The concept that a drug interacts with a specific molecular receptor does not imply that the drug effect will be constant over time, even if stable drug and metabolite concentrations are maintained. The drug-receptor interaction occurs in a complex biologic milieu that it can vary to modulate the drug effect. For example, ion channel blockade by drugs, an important anticonvulsant and antiarrhythmic effect, is often modulated by membrane potential, itself a function of factors such as extracellular potassium or local ischemia. Thus, the effects of these drugs may vary depending on the external milieu. Receptors may be up- or downregulated by disease or by the drug itself. For example, β-adrenergic blockers upregulate β-receptor density during chronic therapy. While this effect does not usually result in resistance to the therapeutic effect of the drugs, it may produce severe agonist–mediated effects (such as hypertension or tachycardia) if the blocking drug is abruptly withdrawn.

Principles of Dose Selection

The desired goal of therapy with any drug is to maximize the likelihood of a beneficial effect while minimizing the risk of adverse effects. Previous experience with the drug, in controlled clinical trials or in postmarketing use, defines the relationships between dose (or plasma concentration) and these dual effects and provides a starting point for initiation of drug therapy.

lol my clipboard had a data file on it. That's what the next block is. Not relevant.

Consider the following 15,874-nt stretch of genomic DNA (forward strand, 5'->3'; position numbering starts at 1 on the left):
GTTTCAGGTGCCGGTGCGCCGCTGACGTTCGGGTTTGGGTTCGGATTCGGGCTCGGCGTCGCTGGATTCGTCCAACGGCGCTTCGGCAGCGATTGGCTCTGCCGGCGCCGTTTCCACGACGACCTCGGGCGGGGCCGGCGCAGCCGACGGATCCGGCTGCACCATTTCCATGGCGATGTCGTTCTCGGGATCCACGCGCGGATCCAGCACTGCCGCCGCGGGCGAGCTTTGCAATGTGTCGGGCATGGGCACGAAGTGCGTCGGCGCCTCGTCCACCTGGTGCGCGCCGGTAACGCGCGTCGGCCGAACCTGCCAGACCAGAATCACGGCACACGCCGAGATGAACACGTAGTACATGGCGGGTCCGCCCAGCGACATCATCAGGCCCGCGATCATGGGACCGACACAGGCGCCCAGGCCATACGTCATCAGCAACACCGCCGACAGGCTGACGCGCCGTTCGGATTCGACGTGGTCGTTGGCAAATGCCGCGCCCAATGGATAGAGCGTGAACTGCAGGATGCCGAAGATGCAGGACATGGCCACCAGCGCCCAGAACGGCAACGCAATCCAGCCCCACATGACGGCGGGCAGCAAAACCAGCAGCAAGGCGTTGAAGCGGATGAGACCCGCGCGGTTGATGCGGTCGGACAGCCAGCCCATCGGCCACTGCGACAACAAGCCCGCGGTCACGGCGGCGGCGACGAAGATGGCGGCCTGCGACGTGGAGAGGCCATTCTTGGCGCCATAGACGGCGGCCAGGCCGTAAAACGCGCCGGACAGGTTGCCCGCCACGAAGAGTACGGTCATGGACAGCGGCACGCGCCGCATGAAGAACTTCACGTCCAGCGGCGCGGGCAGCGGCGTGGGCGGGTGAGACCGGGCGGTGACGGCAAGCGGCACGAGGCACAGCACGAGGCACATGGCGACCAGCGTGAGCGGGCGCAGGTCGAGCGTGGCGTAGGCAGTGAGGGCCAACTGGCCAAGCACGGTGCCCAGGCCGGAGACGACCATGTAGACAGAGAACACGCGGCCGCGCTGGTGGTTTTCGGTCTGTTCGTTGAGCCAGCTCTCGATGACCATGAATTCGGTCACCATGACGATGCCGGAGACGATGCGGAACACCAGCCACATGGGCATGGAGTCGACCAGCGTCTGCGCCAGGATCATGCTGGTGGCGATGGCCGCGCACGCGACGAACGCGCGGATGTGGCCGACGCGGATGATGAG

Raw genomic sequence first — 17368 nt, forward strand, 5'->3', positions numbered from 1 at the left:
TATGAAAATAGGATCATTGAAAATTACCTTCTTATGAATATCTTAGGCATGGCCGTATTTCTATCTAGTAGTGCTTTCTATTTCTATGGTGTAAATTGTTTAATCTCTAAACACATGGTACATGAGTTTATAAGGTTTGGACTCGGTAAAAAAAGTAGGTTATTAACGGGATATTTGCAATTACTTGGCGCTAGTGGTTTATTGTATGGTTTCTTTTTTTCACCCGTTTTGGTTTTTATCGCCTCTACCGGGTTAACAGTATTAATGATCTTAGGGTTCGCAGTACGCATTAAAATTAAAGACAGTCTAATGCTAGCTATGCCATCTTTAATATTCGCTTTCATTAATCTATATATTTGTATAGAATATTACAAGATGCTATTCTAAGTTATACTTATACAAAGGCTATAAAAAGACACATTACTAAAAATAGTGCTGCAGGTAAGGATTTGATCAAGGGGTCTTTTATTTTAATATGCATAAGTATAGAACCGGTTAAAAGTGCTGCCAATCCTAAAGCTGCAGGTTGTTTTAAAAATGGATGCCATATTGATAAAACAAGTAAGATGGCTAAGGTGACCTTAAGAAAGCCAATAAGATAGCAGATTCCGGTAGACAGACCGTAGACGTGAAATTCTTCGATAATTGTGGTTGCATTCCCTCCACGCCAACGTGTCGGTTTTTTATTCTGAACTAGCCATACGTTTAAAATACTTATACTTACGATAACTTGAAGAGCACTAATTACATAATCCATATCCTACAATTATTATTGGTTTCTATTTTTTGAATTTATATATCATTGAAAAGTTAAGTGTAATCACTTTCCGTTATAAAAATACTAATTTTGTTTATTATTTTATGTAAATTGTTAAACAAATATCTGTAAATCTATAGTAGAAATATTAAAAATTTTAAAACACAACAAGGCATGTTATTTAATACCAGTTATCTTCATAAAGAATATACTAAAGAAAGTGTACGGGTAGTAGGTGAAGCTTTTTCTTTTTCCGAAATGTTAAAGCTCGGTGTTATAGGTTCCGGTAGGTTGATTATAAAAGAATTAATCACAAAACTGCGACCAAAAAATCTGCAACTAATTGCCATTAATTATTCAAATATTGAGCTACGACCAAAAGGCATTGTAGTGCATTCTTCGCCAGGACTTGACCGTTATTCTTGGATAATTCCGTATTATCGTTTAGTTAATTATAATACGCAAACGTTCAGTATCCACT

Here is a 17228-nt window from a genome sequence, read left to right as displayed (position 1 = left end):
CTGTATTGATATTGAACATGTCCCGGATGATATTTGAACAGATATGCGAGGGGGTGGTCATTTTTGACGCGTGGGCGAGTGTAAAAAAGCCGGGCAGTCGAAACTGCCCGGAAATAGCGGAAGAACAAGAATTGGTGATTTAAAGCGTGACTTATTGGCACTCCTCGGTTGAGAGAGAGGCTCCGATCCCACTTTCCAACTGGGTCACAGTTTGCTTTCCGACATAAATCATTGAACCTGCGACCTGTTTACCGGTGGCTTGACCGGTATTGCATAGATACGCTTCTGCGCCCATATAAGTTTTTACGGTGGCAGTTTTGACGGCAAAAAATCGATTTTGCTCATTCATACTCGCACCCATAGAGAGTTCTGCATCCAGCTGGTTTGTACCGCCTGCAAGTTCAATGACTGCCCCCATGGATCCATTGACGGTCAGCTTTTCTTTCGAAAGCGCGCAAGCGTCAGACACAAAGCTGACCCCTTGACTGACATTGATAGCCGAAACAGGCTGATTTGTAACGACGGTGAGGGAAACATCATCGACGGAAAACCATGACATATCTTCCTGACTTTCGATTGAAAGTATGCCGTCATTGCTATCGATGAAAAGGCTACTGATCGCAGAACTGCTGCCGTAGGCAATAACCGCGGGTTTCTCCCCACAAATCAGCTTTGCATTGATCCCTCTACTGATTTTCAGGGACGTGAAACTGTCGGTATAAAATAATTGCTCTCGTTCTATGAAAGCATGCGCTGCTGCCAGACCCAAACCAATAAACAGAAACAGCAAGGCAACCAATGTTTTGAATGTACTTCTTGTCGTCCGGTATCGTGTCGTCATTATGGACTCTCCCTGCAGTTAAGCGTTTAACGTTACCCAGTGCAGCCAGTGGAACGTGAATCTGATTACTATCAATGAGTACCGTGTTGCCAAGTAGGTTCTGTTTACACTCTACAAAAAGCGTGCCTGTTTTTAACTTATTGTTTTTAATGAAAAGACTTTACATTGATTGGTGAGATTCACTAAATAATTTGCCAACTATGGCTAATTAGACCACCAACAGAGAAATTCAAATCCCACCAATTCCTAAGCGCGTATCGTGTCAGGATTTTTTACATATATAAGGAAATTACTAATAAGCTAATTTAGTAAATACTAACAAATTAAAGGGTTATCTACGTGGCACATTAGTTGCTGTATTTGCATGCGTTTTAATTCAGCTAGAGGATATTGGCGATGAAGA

Figure 5-1 illustrates the relationships among dose, plasma concentrations, efficacy, and adverse effects and carries with it several important implications:

1. The target drug effect should be defined when drug treatment is started. With some drugs, the desired effect may be difficult to measure objectively, or the onset of efficacy can be delayed for weeks or months; drugs used in the treatment of cancer and psychiatric disease are examples. Sometimes a drug is used to treat a symptom, such as pain or palpitations, and here it is the patient who will report whether the selected dose is effective. In yet other settings, such as anticoagulation or hypertension, the desired response is more readily measurable.

2. The nature of anticipated toxicity often dictates the starting dose. If side effects are minor, it may be acceptable to start at a dose highly likely to achieve efficacy and downtitrate if side effects occur. However, this approach is rarely if ever justified if the anticipated toxicity is serious or life-threatening; in this circumstance, it is more appropriate to initiate therapy with the lowest dose that may produce a desired effect.

3. The above considerations do not apply if these relationships between dose and effects cannot be defined. This is especially relevant to some adverse drug effects (discussed in further detail below) whose development is not readily related to drug dose.

4. If a drug dose does not achieve its desired effect, a dosage increase is justified only if toxicity is absent and the likelihood of serious toxicity is small. For example, a small percentage of patients with strong seizure foci require plasma levels of phenytoin >20 µg/mL to control seizures. Dosages to achieve this effect may be appropriate, if tolerated. Conversely, clinical experience with flecainide suggests that levels >1000 ng/mL, or dosages >400 mg/d, may be associated with an increased risk of sudden death; thus dosage increases beyond these limits are ordinarily not appropriate, even if the higher dosage appears tolerated.